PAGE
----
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Burying Joe Miller

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Burying Joe Miller
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Oct. 2006

 

On Saturday, October 21, we buried our friend Joe Miller. Joe was in his 80’s and was as cranky, demanding, and a bitchy pain in the ass that you would never want to meet. “Direct” did not begin to describe this man.

 

Joe had a place and catering business the City for years.  He died there a few months ago and was cremated. A native of Valatie, He always kept a house here and his ties active. Illegitimate, his family identity was important to him and his wishes were to be buried with his mother and family in their plot here. Gay, his long time partner, Michael, wanted to bring his ashes back to China when he retired there.

 

Michael’s offer of compromise was to split Joe in two. As this process progressed, we were to tell Michael “No” several times.

 

Joe was one of ours, so we met our social pact and gathered. We had to find a preacher to say the right things over the grave and a couple of old women to sing Amazing Grace.

 

Paul, the consummate organizer, took on the tasks. We lucked out on both counts - the preacher was a popular, thoughtful and local man, and we were honored by the presence of two old sisters who are known for their singing and who have sent more than one man to the other side.

 

October 21 broke as a cool, breezy, but clear morning. Michael called early to admonish us not to spend too much on flowers. We bought a very nice, expensive center piece :-) Paul, in his 60’s and Jason, in his 20’s, went to the cemetery to dig the hole before the burial ceremony. Neither were very comfortable with digging the hole but in the end, Jason did the labor, still fearing he would “hit something”.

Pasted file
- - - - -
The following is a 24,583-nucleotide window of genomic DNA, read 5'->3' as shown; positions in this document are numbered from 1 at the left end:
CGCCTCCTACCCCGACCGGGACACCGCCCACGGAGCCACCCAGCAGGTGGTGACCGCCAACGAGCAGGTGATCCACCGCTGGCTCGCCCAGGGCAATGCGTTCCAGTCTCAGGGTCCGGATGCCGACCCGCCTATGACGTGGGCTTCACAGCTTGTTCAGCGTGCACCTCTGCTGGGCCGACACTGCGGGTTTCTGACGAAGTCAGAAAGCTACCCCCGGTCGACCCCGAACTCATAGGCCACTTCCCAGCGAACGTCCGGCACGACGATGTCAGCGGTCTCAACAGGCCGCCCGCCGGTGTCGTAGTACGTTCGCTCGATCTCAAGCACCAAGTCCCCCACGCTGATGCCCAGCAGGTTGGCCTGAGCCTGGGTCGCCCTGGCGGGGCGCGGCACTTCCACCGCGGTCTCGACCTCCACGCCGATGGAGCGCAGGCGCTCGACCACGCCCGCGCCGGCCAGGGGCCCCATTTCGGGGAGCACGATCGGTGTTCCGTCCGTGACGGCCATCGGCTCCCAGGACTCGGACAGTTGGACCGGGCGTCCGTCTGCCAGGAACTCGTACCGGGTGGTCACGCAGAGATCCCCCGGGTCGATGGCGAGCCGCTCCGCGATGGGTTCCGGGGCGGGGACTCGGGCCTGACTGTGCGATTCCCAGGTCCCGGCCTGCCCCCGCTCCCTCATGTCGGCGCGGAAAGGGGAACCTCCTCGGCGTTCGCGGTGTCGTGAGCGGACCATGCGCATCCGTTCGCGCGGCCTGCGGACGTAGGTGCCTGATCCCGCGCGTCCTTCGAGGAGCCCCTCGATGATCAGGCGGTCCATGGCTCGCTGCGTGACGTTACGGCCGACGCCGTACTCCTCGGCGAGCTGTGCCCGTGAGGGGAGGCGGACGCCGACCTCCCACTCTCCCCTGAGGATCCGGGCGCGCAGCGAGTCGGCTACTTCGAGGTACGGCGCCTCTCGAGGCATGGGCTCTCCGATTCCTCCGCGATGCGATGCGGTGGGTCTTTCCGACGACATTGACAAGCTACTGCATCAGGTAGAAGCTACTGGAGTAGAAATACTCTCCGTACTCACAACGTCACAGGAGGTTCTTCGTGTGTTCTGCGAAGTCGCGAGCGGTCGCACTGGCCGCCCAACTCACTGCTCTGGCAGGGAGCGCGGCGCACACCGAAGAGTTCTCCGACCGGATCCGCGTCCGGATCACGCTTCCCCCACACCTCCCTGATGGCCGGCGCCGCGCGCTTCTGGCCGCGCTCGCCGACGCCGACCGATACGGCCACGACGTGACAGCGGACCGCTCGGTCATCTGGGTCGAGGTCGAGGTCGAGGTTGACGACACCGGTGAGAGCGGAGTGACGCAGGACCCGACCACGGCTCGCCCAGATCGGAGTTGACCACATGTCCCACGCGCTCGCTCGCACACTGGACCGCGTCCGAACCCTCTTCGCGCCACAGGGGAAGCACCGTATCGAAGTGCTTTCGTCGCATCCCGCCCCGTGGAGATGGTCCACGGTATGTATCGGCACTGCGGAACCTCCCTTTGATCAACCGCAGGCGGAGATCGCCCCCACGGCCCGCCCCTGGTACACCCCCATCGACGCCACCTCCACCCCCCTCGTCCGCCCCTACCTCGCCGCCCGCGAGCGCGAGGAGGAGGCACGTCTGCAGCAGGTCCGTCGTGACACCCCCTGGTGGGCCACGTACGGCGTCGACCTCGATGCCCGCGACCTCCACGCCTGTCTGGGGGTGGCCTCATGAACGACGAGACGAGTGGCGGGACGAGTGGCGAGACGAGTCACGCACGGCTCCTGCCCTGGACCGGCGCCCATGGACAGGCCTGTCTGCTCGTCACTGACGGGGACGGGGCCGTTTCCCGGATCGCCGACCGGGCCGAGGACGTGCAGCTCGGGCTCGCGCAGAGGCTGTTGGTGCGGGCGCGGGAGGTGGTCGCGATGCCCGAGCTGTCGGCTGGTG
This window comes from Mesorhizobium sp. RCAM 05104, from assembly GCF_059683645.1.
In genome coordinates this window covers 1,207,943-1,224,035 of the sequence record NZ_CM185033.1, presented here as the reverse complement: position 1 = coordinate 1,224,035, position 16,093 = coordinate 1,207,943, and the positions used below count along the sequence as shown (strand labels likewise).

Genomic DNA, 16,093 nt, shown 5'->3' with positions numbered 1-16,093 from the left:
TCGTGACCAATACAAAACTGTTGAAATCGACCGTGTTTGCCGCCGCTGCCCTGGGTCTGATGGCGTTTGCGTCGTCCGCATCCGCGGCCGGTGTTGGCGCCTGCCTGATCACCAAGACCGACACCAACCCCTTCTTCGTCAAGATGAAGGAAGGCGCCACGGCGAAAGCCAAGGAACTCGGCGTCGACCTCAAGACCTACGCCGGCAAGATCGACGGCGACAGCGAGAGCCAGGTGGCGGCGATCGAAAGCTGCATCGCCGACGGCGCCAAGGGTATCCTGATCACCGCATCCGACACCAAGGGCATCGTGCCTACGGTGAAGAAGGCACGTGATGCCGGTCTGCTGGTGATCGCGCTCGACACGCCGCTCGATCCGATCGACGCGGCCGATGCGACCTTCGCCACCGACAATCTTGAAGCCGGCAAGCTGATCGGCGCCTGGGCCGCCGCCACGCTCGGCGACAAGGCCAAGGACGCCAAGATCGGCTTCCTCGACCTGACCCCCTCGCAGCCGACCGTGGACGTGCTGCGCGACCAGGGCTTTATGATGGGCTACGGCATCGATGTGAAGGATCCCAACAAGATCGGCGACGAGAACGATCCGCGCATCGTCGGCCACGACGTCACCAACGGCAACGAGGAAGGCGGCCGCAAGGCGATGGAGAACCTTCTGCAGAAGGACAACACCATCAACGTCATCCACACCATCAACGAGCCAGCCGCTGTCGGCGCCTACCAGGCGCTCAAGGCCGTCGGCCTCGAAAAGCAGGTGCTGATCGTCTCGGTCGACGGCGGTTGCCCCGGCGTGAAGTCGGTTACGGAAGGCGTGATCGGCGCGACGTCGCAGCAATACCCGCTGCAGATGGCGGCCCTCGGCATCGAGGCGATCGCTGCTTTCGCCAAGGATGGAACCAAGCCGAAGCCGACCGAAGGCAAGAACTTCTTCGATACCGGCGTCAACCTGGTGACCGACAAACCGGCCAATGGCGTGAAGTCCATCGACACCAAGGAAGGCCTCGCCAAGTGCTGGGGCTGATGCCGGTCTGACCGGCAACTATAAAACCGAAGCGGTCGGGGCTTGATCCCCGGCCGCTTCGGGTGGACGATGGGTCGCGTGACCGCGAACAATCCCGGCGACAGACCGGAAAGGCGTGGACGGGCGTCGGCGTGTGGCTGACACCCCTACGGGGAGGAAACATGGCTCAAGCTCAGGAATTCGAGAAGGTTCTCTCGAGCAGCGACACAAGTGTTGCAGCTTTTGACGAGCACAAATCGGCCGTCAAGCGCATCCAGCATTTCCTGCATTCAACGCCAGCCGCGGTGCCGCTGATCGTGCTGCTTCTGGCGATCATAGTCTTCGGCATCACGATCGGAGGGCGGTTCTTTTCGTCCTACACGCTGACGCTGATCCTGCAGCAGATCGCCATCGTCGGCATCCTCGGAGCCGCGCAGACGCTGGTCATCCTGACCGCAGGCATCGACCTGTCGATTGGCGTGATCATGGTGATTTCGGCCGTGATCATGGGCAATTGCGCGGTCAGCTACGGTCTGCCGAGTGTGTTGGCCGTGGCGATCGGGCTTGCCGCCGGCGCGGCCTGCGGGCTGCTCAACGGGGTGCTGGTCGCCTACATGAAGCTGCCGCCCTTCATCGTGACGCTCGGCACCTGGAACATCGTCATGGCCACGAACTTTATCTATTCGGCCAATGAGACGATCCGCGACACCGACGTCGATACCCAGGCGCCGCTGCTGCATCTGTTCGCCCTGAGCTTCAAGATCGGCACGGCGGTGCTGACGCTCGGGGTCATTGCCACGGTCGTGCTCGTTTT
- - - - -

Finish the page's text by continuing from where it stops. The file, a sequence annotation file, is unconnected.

I was asked how deep the hole should be and I commented that “It’s Joe Miller, put his ashes on the ground and the Devil will pull him down.” We settled on about 2 feet.

 

We arrived on time and about 20 people showed for the burial. Paul - always thinking of details - had brought a stool with a red silk sheet, to put Joe’s ashes on during the ceremony. In front of it we propped up a picture of Joe in World War II – Seeing this handsome young man (who had married the then Ms. Georgia, and who was later was awarded a Bronze Star in Korea) I wondered what turns and terms a man has to negotiate in the 50 year that takes him from young to old man.

 

Michael had wanted to take pictures because all of Joe’s friends were there. We explained that Joe would not get to see the photos, and, “No”, it was probably not appropriate to take pictures at the cemetery.

 

The preacher said the right things. We all wandered into our own thoughts, maybe thinking about Joe’s life, but more about our own mortality, faith, fears and hopes. I watch the glorious leaves blowing off a strong maple and saw all our lives passing and saw the names and years on the stones in this yard of peace and death and permanence, where our time of being ends and the time of forgetting begins.

 

The old sisters sang Amazing Grace. The pure words left on the autumn wind, but left our hearts clutching at what was left.

 

Michael had earlier pointed out that it was a waste to bury Joe in that beautiful Cherry box with mother-of-pearl inlay. It would just rot. Wouldn’t it make more sense to save the box? We explain to Michael “No”, Joe was being buried in the beautiful box and it will rot right there.

 

We took Joe’s ashes off the silk draped stool and set him in that rectangular hole that Jason had dug. Michael laid a yellow rose on the box and we cried as he cried.

 

Paul, Jason and I carefully set the clods of dirt over Joe in his Cherry box. When the hole was filled, we reset the sod to its place and the earth had swallowed another of us, with only a name and dates carved on a stone.

 

We all placed a yellow rose in the centerpiece we had bought for Joe. The locals talked about their youthful times, their lost youths, and how close everyone had been back then. A few smoked. We all shook hands and hugged. And then the car doors started closing – warm clumps like the earth we had just put on Joe.

 

I considered our ages, Jason - young, me - not so young, and Paul - not so young ever again, Joe never growing older again. I was satisfied with the gathering of our friends over generations to fulfill a duty that we thought necessary and right.

 

We went back to food at Paul and Leslie’s house, catered by Michael and the remains of Joe’s New York staff. We talked of Joe, of politics, of life. Some smoked cigarettes. We shook hands and hugged again. Then departed for our own lives….

 

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